I didn’t have to give too many details to Nathan because he was already very familiar with the game. In addition to that, we formed a collaboration that was built on trust which really allowed us to achieve a certain vision. Any time I wanted to make sure we got something or mention something, I didn’t need to do much convincing. I simply explained why, and Nathan and the other cast were on board.
Beside Nathan Fillion’s amazing performance, the rest of the cast is also incredible and all professional actors. How did you pursue them to participate in this non-profit project?
They’re a wonderful group of people. Stephen Lang, who plays Sully, was already a friend of mine. We worked together on the Netflix film Gridlocked. I called him up and asked him if he would consider coming out for a day to help me. He’s always been a big supporter so he was happy to do it. Geno, our villain, was a friend of our Stunt Coordinator and his fan loved the game. As for Mircea, Nathan and her were already friends so it didn’t take too much convincing.
The humor in the film (whether in dialogues, or physical reactions) is really well managed. How much of it was scripted and how much was improvised?
95% of the humor was written. There were a couple of things that Nathan brought and a few things that came out of time constraints, but it was mostly written. Nathan did the line “Does that mean if I care deeply about you, you’ll leave?” and the end of the fight scene where he holds El Tigre back like a little kid was done on the day.
That fantastic shot in which the aspect ratio changes, was according to fans “jaw-breaking”, and I can’t agree more. I wonder how many takes does that take? And did you have any mention-worthy challenges about that scene?
We did 11 takes of that. The challenge is that we needed to time all the practical effects and stunts together as it was one long take. It required a lot of preparation. It was also extremely hot that day and it was slowing us down a bit. The first several takes were frustrating because Nathan’s gun kept jamming and I didn’t want to rely on CGI.  Eventually, we got into a groove and we ended up with 3 takes that I like. We settled on take 7 because it was the one I felt best captured the performances and the stunts.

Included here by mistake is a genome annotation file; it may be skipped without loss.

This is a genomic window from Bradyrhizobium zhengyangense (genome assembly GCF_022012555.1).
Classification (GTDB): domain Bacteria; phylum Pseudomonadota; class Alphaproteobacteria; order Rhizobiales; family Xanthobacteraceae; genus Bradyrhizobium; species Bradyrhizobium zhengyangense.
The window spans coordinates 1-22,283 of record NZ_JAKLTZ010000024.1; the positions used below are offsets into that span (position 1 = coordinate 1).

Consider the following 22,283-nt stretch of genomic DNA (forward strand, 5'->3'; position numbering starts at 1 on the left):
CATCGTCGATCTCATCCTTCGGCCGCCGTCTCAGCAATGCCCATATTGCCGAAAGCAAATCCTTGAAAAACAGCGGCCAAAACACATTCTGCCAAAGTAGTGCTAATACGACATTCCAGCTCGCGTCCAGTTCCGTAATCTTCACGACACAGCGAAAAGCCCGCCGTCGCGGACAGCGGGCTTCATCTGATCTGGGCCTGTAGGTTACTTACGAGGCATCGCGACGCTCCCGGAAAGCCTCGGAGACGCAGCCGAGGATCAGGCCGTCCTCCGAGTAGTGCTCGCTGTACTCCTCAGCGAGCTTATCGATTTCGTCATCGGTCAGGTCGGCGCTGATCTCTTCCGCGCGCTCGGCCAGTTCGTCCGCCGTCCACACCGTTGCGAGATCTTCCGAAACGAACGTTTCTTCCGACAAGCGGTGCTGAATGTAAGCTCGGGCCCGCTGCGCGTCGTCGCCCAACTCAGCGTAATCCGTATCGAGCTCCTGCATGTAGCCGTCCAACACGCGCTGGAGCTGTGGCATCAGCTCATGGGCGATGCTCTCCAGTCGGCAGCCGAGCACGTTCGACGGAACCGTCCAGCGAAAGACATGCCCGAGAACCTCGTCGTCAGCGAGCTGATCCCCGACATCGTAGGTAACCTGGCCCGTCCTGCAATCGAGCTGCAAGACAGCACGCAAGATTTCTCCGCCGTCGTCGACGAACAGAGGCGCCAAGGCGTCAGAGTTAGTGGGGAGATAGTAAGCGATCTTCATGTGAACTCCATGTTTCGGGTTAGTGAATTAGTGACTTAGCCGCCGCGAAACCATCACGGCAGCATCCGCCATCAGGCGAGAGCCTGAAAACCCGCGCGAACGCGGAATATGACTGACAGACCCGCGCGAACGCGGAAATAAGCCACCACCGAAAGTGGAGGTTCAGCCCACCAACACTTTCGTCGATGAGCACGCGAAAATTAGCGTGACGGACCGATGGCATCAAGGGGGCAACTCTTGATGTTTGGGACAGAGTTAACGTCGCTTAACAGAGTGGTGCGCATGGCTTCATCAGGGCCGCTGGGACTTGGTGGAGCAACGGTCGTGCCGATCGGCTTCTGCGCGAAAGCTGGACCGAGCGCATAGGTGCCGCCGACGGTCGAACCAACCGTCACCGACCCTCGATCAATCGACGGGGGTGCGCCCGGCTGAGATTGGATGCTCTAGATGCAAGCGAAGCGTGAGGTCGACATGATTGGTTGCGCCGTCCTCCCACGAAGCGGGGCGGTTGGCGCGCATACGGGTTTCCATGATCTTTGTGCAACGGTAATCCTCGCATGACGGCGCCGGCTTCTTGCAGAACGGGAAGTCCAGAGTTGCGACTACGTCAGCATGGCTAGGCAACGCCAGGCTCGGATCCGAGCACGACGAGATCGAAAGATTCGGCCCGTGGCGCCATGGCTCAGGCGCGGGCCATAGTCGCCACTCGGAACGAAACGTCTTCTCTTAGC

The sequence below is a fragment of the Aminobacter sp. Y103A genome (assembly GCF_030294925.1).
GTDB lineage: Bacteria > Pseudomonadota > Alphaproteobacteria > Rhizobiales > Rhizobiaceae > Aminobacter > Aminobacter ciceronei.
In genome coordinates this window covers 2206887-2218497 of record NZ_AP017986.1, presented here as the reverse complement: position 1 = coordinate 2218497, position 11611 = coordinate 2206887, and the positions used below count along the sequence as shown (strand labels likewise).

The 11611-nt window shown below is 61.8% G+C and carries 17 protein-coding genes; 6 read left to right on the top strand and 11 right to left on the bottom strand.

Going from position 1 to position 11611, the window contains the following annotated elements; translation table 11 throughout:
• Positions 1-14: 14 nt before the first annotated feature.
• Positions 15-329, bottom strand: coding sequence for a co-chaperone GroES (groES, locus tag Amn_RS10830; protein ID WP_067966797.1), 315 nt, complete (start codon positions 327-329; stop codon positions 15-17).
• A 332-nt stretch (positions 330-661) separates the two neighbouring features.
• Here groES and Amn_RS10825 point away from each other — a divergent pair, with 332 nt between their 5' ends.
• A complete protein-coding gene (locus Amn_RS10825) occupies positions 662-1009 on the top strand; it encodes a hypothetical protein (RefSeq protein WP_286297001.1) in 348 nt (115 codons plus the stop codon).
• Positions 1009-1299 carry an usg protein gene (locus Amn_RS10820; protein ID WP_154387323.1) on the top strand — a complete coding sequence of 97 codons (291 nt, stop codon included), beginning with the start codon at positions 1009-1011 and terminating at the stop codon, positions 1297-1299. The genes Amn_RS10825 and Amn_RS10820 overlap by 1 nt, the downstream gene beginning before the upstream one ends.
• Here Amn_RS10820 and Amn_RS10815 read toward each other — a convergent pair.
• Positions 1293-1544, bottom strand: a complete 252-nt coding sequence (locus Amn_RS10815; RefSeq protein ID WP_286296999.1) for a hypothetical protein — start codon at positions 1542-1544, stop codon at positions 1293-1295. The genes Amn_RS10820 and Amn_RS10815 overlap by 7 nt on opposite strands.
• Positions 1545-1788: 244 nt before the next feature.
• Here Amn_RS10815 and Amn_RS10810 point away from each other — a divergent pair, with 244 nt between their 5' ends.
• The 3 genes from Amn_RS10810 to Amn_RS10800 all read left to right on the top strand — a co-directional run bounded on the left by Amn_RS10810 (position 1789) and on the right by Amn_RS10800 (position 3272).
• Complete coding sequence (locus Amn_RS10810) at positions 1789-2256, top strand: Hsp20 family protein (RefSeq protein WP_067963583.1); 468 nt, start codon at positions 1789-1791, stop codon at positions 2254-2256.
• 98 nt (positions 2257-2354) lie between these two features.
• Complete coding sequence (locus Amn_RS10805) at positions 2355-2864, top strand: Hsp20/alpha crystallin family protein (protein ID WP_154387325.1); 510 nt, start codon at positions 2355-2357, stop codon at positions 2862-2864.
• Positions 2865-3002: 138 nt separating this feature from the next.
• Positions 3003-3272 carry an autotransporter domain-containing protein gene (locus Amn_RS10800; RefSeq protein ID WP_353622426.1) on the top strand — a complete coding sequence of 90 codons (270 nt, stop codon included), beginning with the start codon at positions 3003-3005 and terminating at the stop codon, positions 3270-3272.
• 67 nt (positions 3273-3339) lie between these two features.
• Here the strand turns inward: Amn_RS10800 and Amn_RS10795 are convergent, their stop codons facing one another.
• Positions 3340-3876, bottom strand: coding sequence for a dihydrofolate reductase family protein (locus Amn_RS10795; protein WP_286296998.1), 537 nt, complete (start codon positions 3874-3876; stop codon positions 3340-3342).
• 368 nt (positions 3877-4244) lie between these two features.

uncharted-video-game-fan-made-film-nathan-frake-fillion - Allan Ungar

Left: Nathan Fillion in Uncharted Live Action Fan Film (2018) / Courtesy of Allan Ungar – Right: Nathan Drake in Uncharted 4: A Thief’s End (2016) / Courtesy of Naughty Dog

Believing in the Vision

It’s no doubt that your Uncharted live-action short film is indeed very successful. What do you believe is the key factor to its success?
The key factor is that everybody believed in the vision and everybody came together passionately. It was an amazing crew and a great cast. I worked very hard to make sure that, first and foremost, this was an adaptation, fans would love and recognize as something that pays tribute to the character and game.  In doing that, I also wanted to make sure I didn’t alienate those who hadn’t played the game. For me, more than anything it was about staying loyal and true to the source material.
I appreciate if you share some words as a suggestion or helpful tip for young filmmakers.
My advice is to keep learning, keep making mistakes, and keep moving forward. Don’t let the word “no” stop you or discourage you. You will hear no many times before you hear yes.  You need to be tenacious and believe in yourself. It’s crucial that other people see your passion. It’s contagious. I think we also have so much technology now that makes filmmaking more accessible.  There’s no reason you can’t find a way to capture or tell your story. And most of all just be true to yourself and your vision.
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Showing 3 comments
  • Will

    It was an interesting article. I’m excited to watch more Uncharted films like this. Hope Sony make the right decision.

    • SA

      I think the talks has already started.
      Fingers crossed 😀

  • Jurima

    Useful stuff! Thanks!